I still had my one-bedroom, 800-square-foot apartment that I lived in with a roommate in Washington, D.C. This was an apartment my mother bought on 24th Street. It had olive green carpet that I installed. Please don’t ask me what I was thinking. It was like from 1970-something. Maybe it reminded me of my childhood in Saudi Arabia. My roommate and I redid the kitchen in 2005, and I remember when they stripped all the walls and the floors, there was mold and asbestos. We had to live somewhere else for a week.

One thing people already knew about you, or at least about Hillary Clinton, is that you work all the time. Was that true in 2003?

If Hillary Clinton got up and went anywhere — anywhere — I went with her. Now when I say it, it seems kind of crazy, but back then, yeah, I was doing everything.

You mean “self-care” was not top of mind?

I was so unhealthy. I didn’t exercise except for running around after my boss. I would not eat breakfast and for lunch, I would have a power bar and a cup of coffee, and by the time I would get to dinner at 9 or 10 o’clock, I was starving.

In my 20s, I really kind of took my friends for granted, whether it was my college friends, my roommate, friends from work. I was always busy. I would call and say, “Oh, we just landed from Buffalo. I’m starving. Order me these five things.” I would just show up and eat. Food is always something that is really animated in me. I don’t drink. I don’t smoke. But I can eat two pastas and two ice cream sundaes for dessert and be perfectly happy.

You’re known now in part for your elegant and distinct personal style. Did you always have it?

I was the loud, clumsy one in my family. My older brother and sister were smart. My little sister was the beauty. I was falling all over myself. But I loved clothes.

[When] I was a little girl, we’d go to the States, and I would get Glamour, Seventeen, and Vogue, and I would tear out pictures of dresses and be like, “Mom” — I would call her “Oma” — “Oma, I want this.” My mother would say, ”Oh, that looks like silk.” We’d go to the tailor. That was one of the nice things about living in Jeddah. You’d go to the fabric store and there were bolts and bolts of fabric. So I had this kind of grounding. I had a little bit of understanding of how clothes were made.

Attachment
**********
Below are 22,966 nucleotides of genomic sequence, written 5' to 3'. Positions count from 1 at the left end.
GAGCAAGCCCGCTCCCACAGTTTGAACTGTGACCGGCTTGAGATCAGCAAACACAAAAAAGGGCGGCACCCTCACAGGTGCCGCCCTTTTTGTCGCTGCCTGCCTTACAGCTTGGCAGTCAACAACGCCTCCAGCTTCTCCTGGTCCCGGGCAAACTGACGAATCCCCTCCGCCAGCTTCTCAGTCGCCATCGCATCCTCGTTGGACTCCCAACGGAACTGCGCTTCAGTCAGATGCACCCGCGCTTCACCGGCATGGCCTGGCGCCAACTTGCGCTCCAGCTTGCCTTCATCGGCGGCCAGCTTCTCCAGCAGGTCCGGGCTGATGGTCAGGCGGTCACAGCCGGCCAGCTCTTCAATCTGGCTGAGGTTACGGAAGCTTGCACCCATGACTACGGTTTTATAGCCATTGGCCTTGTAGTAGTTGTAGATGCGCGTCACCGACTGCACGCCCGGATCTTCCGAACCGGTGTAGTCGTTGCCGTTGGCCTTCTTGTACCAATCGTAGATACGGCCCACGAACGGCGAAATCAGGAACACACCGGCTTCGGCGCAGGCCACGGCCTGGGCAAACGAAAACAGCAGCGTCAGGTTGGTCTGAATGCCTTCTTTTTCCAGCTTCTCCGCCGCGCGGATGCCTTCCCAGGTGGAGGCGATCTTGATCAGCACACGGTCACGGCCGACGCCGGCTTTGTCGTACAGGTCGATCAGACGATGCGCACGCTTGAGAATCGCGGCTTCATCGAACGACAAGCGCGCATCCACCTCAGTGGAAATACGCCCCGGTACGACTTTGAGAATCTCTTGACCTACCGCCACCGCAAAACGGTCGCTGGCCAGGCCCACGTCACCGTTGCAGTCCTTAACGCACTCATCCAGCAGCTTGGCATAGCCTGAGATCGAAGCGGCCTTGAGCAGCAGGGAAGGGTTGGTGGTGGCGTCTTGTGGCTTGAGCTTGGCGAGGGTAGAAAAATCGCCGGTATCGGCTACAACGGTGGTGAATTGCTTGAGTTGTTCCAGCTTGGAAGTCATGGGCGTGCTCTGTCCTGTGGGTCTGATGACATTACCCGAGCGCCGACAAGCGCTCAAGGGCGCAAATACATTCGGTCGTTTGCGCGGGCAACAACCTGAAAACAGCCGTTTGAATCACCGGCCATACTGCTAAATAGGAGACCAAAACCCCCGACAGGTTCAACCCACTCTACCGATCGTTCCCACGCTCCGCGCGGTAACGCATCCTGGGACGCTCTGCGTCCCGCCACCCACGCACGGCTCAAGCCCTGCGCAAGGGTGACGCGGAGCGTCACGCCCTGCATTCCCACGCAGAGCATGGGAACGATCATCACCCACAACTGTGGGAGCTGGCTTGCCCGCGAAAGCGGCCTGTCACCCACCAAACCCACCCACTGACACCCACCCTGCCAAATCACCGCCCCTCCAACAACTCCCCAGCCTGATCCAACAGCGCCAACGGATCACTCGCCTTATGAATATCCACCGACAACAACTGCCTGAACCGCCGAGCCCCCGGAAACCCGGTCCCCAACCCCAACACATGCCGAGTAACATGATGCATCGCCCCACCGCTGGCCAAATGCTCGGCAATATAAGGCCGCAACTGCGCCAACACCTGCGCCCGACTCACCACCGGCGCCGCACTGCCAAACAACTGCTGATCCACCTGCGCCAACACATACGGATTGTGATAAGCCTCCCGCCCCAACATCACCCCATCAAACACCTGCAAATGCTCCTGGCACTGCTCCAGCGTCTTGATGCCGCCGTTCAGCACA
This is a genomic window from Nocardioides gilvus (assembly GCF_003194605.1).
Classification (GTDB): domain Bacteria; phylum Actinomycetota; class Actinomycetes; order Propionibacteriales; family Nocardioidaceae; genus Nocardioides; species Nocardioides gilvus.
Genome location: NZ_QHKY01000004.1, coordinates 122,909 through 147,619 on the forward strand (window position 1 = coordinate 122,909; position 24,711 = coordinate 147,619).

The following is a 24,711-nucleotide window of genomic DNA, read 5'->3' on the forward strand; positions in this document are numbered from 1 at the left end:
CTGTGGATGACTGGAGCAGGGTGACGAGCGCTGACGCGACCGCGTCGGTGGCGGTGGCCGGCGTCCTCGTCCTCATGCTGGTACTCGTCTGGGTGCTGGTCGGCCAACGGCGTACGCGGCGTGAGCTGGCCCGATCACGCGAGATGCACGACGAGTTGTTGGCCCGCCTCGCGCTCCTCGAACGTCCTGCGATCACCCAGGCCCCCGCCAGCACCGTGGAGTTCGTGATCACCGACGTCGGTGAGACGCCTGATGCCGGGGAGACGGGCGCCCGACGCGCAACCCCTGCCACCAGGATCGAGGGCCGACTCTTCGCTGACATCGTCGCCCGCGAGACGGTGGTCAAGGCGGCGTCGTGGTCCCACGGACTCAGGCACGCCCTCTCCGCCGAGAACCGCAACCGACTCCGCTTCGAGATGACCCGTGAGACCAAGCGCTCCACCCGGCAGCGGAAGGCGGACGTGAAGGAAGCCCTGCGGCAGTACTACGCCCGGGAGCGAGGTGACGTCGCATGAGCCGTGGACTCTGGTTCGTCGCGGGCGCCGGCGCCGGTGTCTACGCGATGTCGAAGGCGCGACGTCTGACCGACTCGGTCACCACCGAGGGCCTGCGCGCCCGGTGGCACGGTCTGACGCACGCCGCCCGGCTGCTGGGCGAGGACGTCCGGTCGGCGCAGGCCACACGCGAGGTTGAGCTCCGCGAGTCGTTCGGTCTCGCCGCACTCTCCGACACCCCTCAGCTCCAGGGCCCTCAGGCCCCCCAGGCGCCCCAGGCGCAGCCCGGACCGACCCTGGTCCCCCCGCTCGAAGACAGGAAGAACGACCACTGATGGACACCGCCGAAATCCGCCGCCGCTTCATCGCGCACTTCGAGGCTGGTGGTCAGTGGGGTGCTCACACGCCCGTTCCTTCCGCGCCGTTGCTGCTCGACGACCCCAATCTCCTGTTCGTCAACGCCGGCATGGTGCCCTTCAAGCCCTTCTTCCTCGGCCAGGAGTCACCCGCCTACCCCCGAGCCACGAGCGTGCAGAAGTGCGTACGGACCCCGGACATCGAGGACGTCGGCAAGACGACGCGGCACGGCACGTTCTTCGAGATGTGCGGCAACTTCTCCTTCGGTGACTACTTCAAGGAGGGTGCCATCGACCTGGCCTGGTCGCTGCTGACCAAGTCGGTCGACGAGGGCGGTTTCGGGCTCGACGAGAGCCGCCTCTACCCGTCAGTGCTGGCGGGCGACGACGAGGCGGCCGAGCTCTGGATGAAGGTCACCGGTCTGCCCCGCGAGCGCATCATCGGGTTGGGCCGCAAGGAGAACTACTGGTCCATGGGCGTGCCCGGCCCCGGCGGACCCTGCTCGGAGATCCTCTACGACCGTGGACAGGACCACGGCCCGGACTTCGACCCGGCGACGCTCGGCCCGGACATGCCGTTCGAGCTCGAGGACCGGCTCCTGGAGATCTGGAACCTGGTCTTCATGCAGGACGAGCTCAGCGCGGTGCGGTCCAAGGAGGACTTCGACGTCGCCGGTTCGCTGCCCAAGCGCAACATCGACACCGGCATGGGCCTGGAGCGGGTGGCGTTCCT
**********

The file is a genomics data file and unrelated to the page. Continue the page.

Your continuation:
What were you wearing at 28?

I was on a government salary. I did a lot of J.Crew or Zara. I saved up and invested in one black Prada pant suit, and I wore it to shreds. I know what looks good on me, and I feel like I had that sense ever since I was younger, and I kind of stuck to that.

You write that you weren’t thinking about marriage at all in your late 20s, but you also say that you assumed you would marry a Muslim man and “there was no one to marry.” When you did think ahead, was partnership something that was important to you and if so, did you have any anxiety about not finding it?

No, I had such certainty that I was going to find the right man. I think like many women do, I used my parents as the model for whatever marriage was supposed to be, [and] for me it was perfect. I thought a man like my dad was going to walk up to me and say something really charming and sweep me off my feet, and we would be equal partners in life and love and work, intellectually and all those things.

After I started the book, I found a letter I wrote to my mother in 1998-99 about attending somebody’s wedding. In the letter, I said, “I’m sure she’s going to have a very happy life. All I know is I don’t want to be married for a very, very, very, very, very, very long time.”

I thought, “It’s going to come, but there’s plenty of time.” I don’t know where that comes from. I got married at 35. I was pregnant at 36. People said, “Oh, you’re an old mother.” I didn’t feel that way. I think in hindsight that probably served me well.

One of the most striking aspects of your story is that you were full of ambition, but in other ways you come across as more traditional or conservative. I’m thinking specifically of the choice not to have sex before marriage. Was that decision related to your faith or upbringing?